By Kathleen Grey
In the Summer 2013 issue of Citizen Pet, strategies were discussed about how to solve behaviour problems in parrots. Now, here are some fun ways to change unwanted behaviours.
Become a better trainer
Becoming a better trainer only requires planning and practice. Set up an area away from distractions where you will do the training. Using a clicker, practice the delivery of the reward, usually food. I use a small plastic measuring cup in one hand with the clicker attached to the handle. This keeps my other hand free to move props around. Sudden movements may startle a bird, however, if the delivery of the reward is too slow they could lose interest or the cup with the treats could become the centre of attention. You can hide the cup with your hand to avoid this.
Planning is as important as the training session itself
With proper planning you can avoid common mistakes. The ideal training period is 15 minutes. An experienced trainer can teach a parrot to play basketball in this time. Start a training log and record your plan.
What are you going to use for a reward?
You want to choose something that is easy to deliver, can be cut up into small pieces and will motivate your parrot to repeat the behaviour for more. This can be tiny millet seeds or a favourite nut chopped into small pieces. The objective is for your parrot to spend more time learning a behaviour and much less time eating. Once your parrot is full they will no longer be interested. Avoid in-shell seeds or any food that needs to be manipulated so they can eat quickly and move on to the next step.
What behaviour are you going to train?
Keep it simple, such as putting a ball in a cup or a ring on a peg. Consider how you are going to shape this behaviour. For starters you will need to prime the clicker, that is, clearly associate the clicker with the reward so your parrot understands that the click means treats. Start your shaping plan with a click and reward four to six times before setting any props on the table.
How to shape a behaviour
When beginning to shape any behaviour you want to reward the smallest movement towards the goal behaviour. For example, if training a parrot to pick up a ball and put it in a cup, the following behaviours are deserving of a click and reward: look at the ball, raise a foot in the direction of the ball, step towards the ball, two steps towards the ball, walk over to and stand at the ball, put a beak on the ball, pick up the ball, etc.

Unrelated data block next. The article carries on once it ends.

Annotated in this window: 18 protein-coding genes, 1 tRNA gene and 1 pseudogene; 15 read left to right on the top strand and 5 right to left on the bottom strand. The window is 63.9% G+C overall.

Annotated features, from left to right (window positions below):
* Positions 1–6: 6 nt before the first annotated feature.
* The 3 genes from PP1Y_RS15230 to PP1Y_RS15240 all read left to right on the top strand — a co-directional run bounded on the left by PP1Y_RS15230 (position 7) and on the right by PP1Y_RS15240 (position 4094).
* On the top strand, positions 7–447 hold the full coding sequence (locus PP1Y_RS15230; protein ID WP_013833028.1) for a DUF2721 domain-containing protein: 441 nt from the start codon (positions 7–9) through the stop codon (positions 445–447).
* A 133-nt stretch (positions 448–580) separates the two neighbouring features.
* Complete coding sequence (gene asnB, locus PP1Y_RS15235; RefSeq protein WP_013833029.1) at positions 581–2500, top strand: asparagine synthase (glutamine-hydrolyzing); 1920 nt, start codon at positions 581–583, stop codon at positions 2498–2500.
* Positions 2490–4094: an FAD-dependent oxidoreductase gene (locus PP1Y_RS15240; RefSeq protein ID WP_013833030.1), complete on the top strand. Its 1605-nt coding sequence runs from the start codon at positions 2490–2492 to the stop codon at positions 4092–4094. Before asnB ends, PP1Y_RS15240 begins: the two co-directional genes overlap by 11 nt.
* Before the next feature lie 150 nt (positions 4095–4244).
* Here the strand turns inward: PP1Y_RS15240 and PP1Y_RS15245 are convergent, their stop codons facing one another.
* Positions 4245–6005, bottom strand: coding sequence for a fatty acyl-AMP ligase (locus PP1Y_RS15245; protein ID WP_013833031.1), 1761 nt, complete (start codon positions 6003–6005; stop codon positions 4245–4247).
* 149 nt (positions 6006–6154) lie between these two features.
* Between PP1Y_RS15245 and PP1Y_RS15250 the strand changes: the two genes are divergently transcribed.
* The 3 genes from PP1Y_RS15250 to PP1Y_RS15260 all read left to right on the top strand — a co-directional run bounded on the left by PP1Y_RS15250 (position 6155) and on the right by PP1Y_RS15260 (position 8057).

You will also want to repeat the beginning steps several times, delaying the click and reward for the advanced behaviour as you get closer to shaping the final goal. We touched upon the “extinction burst” or temper tantrum response in the previous issue about eliminating unwanted behaviour. We can use this to our advantage when we want an animal to do something bigger or higher simply by withholding the click and reward for the behaviour that was previously reinforced. To get the ball held higher delay the click and reward just enough to get a small increase in height. Ultimately your parrot will walk from the starting point to the ball, pick it up and put it in the cup for one click and reward. Once your parrot perfects the trick, you can start intermittently reinforcing. This is the strongest form of reinforcement. You can also change the rewards to praise, head scritches, or other treats.
Writing out a shaping plan will help avoid clicking for the wrong behaviours. The plan establishes your criteria for rewarding and helps you keep focused on exactly what your criteria is at each stage of the training session. It is easy to accidentally click at the wrong time, perhaps just as your bird turns its head to look at you. A click at the wrong moment is your mistake, not your parrot’s. So if you click at the wrong time, reward your parrot, then promise yourself to never click at the wrong time again.
Novice trainers are always amazed at both the ease of training and the enjoyment their parrot gets from the training sessions. It’s a great way to spend one on one time with your parrot. Keep it simple, keep it positive and have fun.
Watch for the Winter issue of Citizen Pet where Kathleen will discuss advanced training techniques and training for medical applications.
—Kathleen Grey is the owner of Parrotdise Perch, the largest parrot specialty store in Canada, with locations in Calgary and Mississauga, ON. Visit www.parrotdiseperch.com.